D Day Two: Other Talk Highlights
Here’s some of what we were treated to on Day 2, before the conclusion of Walt’s “Future of D” talk, which will be another post. These are just some of my notes and thoughts. The presentation slides have been put up by Brad Roberts (who did just an awesome job organizing this first conference!) at the conference slides page.
Kirk walked through the capabilities of Pyd, from the straight-forward features (calling D code from python), to the advanced (python callbacks, subclassing in the other language, etc.). As with all the speakers, he fielded a ton of questions, and Kirk handled them particularly well — showing deep knowledge of python, D, and characteristics of various other languages and systems which have cross-bindings.
One interesting part of Kirk’s presentation was looking over at Walter Bright’s reaction — and that was of rapt attention and knowing glances between him and Andrei. Why? Because the mission of D is to make those things that can be done by the compiler, easy for the programmer. And connecting D to the universe of other languages and runtimes (Python, Perl, Ruby, .NET, JVM, etc.) is one of those essential common cases. Kirk has already had an influence on D’s compile-time reflection features, and clearly this talk got Walt thinking about more that can and should be done.
I got a chance to sit at a table with Kirk on Thursday at F.X. McRory’s. Kirk mentioned then that’s he’s down in Portland, only with a two year degree, looking for a job. I hadn’t seen the presentation yet, didn’t know what his skills were — so gave all kinds of probably simplistic advice on the value of a full degree and how to land a position. After seeing the presentation and his depth of knowledge in the Q&A period — ok, forget all that — just hire him already!
As with Kirk’s, Walt just lit up during this presentation. Here you have a domain (vector and matrix algorithms) where, in order to archive the highest possible performance, people are still using Fortran (the horror! ) and optimizing it with assembler (true horror!).
It’s the perfect opportunity for D to show its stuff, and Don has done just that.
The best line of the presentation was one where the room was having a discussion of language features to make this stuff easier. Don took a shot at Walt — “New D features keep making all my best code obsolete! I write 500 beautiful lines of code, and you go make it possible in 3″. Deadpan funny.
Debuggers are tough beasts to write. Cristian took it on himself, and has done quite an amazing job. Cristian talked much about the general case (non-D code), but also some D-specific issues, including how the DWARF symbol file format doesn’t support some D constructs, which creates some limitations (but there’s an opportunity to create standard extensions). Here are the bullets on his one “D language support” slide:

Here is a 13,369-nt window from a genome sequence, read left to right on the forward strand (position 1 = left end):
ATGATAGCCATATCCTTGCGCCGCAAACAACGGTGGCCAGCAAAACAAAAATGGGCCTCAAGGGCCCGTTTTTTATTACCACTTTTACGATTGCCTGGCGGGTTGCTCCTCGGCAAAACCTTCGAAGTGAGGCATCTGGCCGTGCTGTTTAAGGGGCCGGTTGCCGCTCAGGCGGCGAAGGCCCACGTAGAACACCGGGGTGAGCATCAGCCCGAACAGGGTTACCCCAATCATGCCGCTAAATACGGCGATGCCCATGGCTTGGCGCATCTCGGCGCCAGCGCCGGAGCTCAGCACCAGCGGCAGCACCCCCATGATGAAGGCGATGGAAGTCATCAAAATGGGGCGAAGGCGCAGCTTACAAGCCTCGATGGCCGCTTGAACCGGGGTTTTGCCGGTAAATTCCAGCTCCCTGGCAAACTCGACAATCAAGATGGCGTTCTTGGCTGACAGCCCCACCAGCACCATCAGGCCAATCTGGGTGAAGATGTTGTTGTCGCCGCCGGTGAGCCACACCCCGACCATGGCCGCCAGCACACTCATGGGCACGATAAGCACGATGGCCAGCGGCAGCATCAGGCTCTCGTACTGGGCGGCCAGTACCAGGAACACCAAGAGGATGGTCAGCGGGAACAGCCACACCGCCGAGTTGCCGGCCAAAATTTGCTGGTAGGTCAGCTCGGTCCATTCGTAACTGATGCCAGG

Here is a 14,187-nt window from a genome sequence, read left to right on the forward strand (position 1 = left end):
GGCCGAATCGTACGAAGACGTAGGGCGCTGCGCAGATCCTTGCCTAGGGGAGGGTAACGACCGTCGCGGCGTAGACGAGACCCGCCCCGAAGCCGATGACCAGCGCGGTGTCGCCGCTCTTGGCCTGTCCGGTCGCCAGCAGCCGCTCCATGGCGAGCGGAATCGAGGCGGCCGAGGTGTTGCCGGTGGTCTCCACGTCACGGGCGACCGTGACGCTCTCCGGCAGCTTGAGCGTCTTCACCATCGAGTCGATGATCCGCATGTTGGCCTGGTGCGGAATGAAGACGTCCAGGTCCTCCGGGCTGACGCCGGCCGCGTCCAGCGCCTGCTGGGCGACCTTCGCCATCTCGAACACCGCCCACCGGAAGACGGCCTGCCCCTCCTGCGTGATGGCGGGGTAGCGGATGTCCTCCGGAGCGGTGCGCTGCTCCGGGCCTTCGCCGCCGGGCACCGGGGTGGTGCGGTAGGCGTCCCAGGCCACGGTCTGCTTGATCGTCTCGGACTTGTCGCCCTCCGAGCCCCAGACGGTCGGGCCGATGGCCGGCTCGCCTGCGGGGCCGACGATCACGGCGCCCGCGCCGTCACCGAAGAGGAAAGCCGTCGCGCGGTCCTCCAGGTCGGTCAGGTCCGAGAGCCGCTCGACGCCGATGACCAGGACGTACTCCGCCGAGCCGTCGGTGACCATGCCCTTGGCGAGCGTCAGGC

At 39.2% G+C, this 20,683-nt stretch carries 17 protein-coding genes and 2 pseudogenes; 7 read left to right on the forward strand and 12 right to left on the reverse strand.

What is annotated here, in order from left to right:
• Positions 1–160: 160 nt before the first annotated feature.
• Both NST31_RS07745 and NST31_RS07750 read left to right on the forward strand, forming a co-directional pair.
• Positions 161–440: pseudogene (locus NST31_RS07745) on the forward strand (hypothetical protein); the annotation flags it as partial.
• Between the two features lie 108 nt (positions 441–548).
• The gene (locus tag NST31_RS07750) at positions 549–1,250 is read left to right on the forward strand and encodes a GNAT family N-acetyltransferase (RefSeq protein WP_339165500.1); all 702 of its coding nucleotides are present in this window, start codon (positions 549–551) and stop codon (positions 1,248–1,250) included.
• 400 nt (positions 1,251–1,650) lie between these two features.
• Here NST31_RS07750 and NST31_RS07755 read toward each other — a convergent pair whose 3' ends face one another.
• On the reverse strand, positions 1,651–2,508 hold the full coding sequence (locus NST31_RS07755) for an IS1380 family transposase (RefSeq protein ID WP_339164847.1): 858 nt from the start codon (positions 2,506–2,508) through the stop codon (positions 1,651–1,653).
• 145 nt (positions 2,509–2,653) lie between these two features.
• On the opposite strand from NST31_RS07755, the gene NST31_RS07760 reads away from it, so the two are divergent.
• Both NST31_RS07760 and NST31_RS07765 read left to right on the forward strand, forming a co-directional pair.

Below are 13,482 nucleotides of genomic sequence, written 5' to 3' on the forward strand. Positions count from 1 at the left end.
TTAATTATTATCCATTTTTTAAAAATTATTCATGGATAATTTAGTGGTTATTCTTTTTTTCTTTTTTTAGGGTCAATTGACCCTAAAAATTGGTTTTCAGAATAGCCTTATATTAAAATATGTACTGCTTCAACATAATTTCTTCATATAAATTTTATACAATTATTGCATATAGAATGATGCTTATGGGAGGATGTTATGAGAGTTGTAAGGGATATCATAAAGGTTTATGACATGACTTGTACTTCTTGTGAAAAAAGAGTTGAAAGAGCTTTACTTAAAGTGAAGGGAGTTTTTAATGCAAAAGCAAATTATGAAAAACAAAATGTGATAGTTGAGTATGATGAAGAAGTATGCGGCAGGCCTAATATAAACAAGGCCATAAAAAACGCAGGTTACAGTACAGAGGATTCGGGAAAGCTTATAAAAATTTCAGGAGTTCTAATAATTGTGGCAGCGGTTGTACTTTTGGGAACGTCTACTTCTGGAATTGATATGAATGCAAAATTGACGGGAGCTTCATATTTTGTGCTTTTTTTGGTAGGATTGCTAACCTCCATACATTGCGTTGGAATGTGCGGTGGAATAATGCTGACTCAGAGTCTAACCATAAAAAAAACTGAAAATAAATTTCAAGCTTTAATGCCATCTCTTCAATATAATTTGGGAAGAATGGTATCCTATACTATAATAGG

- Demangler, thanks to Thomas Kuhne
- Support for dynamic arrays
- (Some) support for associative arrays
–repurposed DW_AT_containing_type to be the
key type, and DW_AT_data_type gives the
Requires the ZERO_D_SUPPORT
environment variable to be set
Ben walked through some template tricks in D, leading up to some examples of compile-time parsing of domain-specific languages with D. D’s metaprogramming features are wonderful, yet this seemed like it had pushed the language too far (which is only a credit to Benjamin). Some of the examples could segfault the D compiler with anything other than smallish inputs. Walt and Andrei mentioned during the Q&A that the upcoming macro support would achieve some of these same goals very cleanly and concisely — better support for creating domain specific languages is coming.
Like many of the speakers, Bartosz had a fun, dry sense of humor — and brought it to what otherwise might have been a dry topic. Bartosz walked though the multi-threaded conundrum of synchronizing access to resources and avoiding deadlocks. Bartosz then made the pitch for a new set of language features to support software transactional memory, a sophisticated strategy for attacking this problem at a higher level than using traditional semaphores and locks at the application level.
When you have an interesting language with momentum — but that’s still evolving as D is — it’s a great opportunity for groups to pitch problems that are hard to solve without compiler support for their solution. STM is one of those. On the face of it, I suspect it’s not worth complicating the language to include support. But luckily, D has a single focal point for these kinds of decisions (Walt) who can be the unfriendly gatekeeper for these simplicity vs. functionality decisions. Like Linus does with Linux, saying “no” so often can be difficult, but it’s the secret sauce that will make a project like these succeed vs. its committee-designed or corporate-designed cousins.